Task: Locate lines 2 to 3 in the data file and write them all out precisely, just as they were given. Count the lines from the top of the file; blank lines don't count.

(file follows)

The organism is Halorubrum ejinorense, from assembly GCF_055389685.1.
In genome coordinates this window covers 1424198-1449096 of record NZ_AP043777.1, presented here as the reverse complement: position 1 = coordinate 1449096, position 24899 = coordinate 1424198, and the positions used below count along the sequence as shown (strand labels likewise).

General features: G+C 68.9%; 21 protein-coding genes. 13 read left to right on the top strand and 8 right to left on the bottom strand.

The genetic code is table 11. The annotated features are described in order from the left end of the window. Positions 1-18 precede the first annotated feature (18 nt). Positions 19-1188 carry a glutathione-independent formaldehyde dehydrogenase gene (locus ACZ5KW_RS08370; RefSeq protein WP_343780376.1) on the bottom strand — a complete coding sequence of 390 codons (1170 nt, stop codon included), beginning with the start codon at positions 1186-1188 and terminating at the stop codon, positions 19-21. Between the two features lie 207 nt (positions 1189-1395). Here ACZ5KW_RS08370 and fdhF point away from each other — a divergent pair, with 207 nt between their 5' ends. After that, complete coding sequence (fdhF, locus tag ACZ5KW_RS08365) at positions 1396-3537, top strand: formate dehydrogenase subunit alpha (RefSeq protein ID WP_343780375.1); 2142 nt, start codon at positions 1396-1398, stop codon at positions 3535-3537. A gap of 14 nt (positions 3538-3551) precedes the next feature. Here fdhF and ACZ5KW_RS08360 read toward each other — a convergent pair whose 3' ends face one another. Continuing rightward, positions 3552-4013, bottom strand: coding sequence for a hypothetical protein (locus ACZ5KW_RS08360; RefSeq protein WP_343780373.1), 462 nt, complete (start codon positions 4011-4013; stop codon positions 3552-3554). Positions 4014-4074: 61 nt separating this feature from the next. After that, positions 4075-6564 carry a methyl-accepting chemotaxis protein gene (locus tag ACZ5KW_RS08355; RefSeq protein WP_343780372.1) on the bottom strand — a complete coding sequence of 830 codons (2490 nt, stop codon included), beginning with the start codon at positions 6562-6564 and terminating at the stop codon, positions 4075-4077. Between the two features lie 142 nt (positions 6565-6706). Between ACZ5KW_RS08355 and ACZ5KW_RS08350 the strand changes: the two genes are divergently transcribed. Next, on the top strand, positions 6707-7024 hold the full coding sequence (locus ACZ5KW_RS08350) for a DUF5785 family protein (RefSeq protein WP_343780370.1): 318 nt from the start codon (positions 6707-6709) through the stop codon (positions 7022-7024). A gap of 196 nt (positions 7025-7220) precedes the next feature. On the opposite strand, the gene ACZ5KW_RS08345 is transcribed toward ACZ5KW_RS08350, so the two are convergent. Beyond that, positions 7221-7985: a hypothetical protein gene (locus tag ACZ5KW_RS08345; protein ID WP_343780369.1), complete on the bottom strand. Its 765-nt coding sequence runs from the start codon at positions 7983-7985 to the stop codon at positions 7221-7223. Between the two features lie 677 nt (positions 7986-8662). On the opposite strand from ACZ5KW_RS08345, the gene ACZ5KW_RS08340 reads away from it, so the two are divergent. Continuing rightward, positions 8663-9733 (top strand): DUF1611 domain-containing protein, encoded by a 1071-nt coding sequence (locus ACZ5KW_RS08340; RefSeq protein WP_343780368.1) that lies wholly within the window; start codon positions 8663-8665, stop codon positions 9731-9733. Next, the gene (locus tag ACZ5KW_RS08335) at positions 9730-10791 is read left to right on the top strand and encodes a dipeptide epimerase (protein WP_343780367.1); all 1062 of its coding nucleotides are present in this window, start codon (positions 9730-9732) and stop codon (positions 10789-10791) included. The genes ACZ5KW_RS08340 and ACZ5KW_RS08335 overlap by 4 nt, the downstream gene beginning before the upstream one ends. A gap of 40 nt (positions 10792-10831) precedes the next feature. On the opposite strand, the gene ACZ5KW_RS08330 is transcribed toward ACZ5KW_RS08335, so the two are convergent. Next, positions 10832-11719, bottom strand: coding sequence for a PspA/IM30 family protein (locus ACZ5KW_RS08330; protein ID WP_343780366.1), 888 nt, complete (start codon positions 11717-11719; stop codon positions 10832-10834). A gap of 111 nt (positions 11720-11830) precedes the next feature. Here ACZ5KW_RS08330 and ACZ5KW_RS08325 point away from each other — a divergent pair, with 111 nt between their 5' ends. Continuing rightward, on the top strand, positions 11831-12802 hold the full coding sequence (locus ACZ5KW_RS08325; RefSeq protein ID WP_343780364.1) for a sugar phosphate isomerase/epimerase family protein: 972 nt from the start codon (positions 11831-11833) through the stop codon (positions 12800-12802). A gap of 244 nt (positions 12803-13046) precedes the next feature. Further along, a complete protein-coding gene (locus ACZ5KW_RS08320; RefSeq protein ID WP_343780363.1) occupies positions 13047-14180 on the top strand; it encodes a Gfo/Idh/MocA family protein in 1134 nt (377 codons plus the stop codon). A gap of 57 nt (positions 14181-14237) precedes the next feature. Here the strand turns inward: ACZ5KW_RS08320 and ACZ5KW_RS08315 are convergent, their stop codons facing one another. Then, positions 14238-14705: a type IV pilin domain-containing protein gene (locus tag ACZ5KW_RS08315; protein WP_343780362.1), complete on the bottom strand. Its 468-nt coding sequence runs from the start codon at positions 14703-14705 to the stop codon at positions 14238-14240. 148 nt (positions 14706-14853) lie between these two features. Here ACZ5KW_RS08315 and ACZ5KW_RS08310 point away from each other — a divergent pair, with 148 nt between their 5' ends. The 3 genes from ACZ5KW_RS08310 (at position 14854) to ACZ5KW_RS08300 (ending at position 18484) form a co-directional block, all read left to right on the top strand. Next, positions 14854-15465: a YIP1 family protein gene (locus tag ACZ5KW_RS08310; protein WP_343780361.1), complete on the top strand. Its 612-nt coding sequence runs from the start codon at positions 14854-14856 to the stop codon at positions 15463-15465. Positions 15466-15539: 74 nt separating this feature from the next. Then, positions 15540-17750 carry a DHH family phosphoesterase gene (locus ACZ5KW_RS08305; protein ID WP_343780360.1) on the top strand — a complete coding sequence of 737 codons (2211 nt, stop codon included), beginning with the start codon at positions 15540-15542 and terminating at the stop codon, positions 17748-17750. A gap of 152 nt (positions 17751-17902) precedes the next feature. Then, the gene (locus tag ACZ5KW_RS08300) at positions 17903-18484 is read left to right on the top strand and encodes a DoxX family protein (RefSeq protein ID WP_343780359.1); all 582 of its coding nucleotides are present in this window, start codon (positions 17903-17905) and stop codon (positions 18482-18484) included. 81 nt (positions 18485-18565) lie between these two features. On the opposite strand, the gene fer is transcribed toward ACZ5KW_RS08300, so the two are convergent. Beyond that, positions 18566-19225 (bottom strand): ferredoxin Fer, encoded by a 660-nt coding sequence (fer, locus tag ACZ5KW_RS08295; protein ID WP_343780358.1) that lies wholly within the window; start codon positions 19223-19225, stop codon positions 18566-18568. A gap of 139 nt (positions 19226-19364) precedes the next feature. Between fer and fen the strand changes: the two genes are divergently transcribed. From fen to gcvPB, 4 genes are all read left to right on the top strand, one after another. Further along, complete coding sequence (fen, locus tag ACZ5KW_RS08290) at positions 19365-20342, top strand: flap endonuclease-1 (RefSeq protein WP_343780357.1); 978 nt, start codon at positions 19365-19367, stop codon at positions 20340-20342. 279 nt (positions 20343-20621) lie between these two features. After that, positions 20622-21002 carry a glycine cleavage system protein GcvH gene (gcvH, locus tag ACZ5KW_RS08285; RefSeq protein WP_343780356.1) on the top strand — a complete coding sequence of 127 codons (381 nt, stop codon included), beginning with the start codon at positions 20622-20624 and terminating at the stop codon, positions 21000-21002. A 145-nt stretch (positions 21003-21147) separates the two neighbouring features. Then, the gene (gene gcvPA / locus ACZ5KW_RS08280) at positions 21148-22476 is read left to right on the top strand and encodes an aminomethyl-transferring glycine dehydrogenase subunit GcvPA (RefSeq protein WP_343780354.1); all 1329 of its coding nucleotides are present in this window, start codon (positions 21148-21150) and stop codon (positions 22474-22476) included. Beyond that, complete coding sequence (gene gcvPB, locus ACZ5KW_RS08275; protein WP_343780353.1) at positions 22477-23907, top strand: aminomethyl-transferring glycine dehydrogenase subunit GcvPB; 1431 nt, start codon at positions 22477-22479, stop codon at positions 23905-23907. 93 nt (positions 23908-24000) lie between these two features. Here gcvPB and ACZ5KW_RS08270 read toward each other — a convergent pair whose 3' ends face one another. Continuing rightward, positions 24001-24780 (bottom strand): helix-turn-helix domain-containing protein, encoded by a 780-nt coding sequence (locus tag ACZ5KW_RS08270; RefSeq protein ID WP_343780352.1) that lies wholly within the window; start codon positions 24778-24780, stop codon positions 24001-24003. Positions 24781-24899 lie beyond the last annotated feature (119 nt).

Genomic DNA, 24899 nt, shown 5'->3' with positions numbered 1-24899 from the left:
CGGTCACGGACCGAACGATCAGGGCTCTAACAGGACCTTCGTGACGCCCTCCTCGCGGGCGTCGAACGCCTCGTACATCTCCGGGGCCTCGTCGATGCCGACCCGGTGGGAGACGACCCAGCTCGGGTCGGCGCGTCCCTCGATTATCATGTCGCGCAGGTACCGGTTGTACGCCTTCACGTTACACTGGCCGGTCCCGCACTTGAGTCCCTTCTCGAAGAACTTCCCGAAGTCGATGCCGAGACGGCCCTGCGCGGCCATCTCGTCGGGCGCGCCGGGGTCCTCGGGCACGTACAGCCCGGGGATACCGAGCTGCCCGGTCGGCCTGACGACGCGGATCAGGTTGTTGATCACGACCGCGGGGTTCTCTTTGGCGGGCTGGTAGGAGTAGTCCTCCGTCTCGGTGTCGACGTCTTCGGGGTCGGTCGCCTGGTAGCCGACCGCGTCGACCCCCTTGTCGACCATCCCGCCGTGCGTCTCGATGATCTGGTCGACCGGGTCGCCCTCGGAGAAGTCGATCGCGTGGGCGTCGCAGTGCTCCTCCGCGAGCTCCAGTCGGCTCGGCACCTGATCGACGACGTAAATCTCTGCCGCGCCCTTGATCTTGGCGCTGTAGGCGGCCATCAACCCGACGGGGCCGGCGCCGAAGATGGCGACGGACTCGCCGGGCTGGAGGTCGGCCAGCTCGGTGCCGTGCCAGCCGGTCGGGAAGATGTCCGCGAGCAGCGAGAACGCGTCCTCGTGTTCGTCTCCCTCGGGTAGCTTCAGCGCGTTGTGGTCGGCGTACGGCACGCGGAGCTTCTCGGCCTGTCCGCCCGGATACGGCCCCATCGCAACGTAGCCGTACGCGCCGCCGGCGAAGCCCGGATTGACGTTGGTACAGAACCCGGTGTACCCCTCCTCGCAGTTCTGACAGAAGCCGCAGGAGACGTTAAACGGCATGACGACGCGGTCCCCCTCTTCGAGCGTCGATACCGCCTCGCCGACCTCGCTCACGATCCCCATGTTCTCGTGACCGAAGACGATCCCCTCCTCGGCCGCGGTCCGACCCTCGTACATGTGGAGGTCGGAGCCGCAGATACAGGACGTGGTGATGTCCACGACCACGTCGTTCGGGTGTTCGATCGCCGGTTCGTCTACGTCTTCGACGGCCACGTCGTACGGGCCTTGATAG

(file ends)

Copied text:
In genome coordinates this window covers 1424198-1449096 of record NZ_AP043777.1, presented here as the reverse complement: position 1 = coordinate 1449096, position 24899 = coordinate 1424198, and the positions used below count along the sequence as shown (strand labels likewise).

General features: G+C 68.9%; 21 protein-coding genes. 13 read left to right on the top strand and 8 right to left on the bottom strand.